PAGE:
What’s Causing Your Cold Hands & Feet?

May 11, 2016

Are your hands perpetually chilly? Do your cold toes want to be inside a pair of Uggs year round? Does your sweetie shiver when you grab their hand with your chilly mitt? Or do they shy away from you in bed when you want to snuggle cuz your ice cold toes make them want to jump right out of the sheets?

Cold hands and feet plague many women and they’re often given only one reason why, but there are several! And for many women it’s more than one cause, especially if you have Hashimoto’s.

Low Thyroid Hormones

This one you’ve likely heard of right? Thyroid hormones are key for the metabolism of every cell in your body. When there isn’t enough of them metabolism body wide slows down – and you get chilly. Cold intolerance or cold hands and feet are among the most common symptoms of hypothyroidism and one that often gets you a screening TSH (thyroid stimulating hormone) when you tell your doc about it.

However, how many of you have been put on thyroid meds or otherwise resolved your low thyroid but are still plagued your icy hands and frigid feet.  There are several other causes of cold hands and feet that are beyond thyroid hormone levels – and they are all very common with Hashimoto’s but can be occur in any woman. In order to warm you up, you have to know the cause so let’s dig into the lesser discussed reasons you might be running cold.

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Low Oxygen Due To Overt Or Borderline Anemia

Anemia is a compromised ability to deliver oxygen to the cells of your body. Once delivered, oxygen gets utilized in the mitochondria – a cell’s powerhouse – to form ATP (adenosine triphosphate). ATP is the basic energy source for your body and oxygen is a fundamental component in making it.

Without a steady supply of oxygen to your body’s tissues, hormones get out of whack, digestion can go on the fritz, you can’t think clearly, might struggle with weight loss as your metabolism slows and heat production goes down. You might look pale, feel tired or short of breath or be losing your hair as well.

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You can get anemic from B12, B6 and folic acid deficiency or from iron deficiency. B12 issues can arise from autoimmunity, poor digestion, lack of stomach acid or poor dietary intake. Iron can get low from excessive blood loss (i.e. heavy menses or gastrointestinal bleeding), poor dietary intake or absorption, medications or certain genetic or chronic conditions (i.e. thalassemia).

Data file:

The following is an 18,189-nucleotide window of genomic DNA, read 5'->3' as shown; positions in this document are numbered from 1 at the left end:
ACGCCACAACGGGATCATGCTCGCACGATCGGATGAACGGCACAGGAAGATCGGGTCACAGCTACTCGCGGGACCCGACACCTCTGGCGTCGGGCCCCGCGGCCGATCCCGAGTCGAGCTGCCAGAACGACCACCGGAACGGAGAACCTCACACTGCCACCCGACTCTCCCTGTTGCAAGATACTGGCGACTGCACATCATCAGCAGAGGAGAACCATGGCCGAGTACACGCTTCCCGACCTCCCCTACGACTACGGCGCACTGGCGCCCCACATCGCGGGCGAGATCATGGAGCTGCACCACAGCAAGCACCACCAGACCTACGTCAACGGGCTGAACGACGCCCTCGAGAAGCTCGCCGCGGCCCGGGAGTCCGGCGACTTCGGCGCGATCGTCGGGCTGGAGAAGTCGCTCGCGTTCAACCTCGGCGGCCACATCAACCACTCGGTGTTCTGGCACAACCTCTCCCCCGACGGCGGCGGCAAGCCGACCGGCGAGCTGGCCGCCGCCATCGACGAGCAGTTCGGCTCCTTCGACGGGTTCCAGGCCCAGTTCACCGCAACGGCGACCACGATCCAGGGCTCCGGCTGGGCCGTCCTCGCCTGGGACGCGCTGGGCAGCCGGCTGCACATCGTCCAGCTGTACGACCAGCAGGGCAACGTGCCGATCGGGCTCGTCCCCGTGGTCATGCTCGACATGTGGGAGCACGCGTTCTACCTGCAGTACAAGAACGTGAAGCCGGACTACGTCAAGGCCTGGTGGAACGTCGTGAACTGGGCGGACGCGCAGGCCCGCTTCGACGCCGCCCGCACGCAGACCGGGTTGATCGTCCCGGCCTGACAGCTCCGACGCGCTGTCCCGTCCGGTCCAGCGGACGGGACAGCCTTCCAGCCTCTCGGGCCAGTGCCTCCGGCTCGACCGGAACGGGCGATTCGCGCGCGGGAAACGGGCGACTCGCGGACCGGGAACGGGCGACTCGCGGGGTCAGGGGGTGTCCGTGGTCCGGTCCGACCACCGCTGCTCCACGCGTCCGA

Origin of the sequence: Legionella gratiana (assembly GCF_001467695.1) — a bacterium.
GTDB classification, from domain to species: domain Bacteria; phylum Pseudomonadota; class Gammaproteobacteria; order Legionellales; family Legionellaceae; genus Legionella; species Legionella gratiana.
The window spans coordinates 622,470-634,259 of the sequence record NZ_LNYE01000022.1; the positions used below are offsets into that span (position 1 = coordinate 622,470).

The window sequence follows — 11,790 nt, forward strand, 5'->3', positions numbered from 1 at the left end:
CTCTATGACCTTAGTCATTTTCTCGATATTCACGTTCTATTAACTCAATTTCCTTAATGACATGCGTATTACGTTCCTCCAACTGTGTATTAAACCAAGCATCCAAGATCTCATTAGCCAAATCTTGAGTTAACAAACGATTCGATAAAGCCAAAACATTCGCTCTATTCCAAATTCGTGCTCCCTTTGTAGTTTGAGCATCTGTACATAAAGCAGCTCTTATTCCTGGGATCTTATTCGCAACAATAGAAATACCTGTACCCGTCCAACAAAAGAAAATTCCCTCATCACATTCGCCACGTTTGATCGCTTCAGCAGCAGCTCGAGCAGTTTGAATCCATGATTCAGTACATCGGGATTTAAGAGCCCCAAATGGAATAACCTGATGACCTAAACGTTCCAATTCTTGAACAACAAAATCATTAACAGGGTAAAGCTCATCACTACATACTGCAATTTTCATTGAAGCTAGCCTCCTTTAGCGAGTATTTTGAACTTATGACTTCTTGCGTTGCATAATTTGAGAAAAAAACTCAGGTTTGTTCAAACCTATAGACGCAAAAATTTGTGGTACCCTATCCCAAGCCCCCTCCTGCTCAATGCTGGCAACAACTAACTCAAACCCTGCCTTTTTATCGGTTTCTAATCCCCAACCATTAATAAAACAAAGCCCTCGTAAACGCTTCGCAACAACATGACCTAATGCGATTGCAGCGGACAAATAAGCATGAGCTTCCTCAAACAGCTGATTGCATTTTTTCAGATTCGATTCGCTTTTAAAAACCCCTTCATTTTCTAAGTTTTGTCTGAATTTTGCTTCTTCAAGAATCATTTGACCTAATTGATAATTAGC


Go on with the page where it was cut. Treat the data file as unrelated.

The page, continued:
A subclinical anemia or borderline anemia is when lab values are within normal range but show a trend towards an impending anemic state. In Functional Medicine, we see these as problems just around the corner and many women are dealing with anemic symptoms, like cold hands and feet or fatigue, before they meet the official diagnostic criteria. I covered anemia in greater detail in this post on Girls Gone Strong.

But this is so common that I’d say upwards of 90% of the women in my practice have at the very least a borderline anemia, granted they all have hormonal issues  like PCOS, menopause or Hashimoto’s. Suffice to say, it’s pretty common – and very common to be concomitant with Hashimoto’s and PCOS. So don’t be too quick to write off your cold limbs and digits to your thyroid – or at least only to your thyroid.

Poor Blood Circulation

Seems obvious right? You have to be pumping blood to the farthest reaches of your body: hands, feet and head in order to nourish them and keep temperature up. However, how many of you (especially those with Hashimoto’s or adrenal fatigue) have low blood pressure. What constitutes low blood pressure?

Well, surprisingly much below 110/70 in my experience can present with compromised circulation but this is variable from woman to woman. Some of you may feel fine at 110/70 or even lower, some of you may not. I know, I know, it’s been drilled into your head that all we need to worry about is HIGH blood pressure.

I often talk with women whose blood pressure is around 100/60 and their doc was thrilled as they exclaimed “Your’e so low!”

But they have frigid hands and feet, get dizzy when they stand up and can’t put together a sentence because their sluggish, barely-firing brain isn’t getting enough oxygen. Without decent pressure, you can’t circulate blood beyond your more central/core body very well – and you need to! Not only to keep warm and think clearly, but also to remedy problems you may have with your hands and feet that aren’t so pretty like nail fungus, unhealthy nails, or dry, cracked skin on your heels.

These are all signs that those distal –AKA far away – tissues that aren’t getting proper nutrition, immune support and oxygen delivered by your juicy, nutrient rich blood. And as you probably already guessed, when you have more than one of these issues at play making your borderline anemia, bordlerine low BP and borderline thyroid more an issue when they are compounded together.

For example, you may be a touch low thyroid, have Hashimoto’s (therefore autoimmunity), running a borderline B12 or iron level and have low BP (due to autoimmunity or adrenal fatigue) and have cold feet with funky nails and very dry heels.

Remember as one hormonal system or aspect of your physiology suffer, other systems get taxed. It’s not long before mutliple systems are compromised.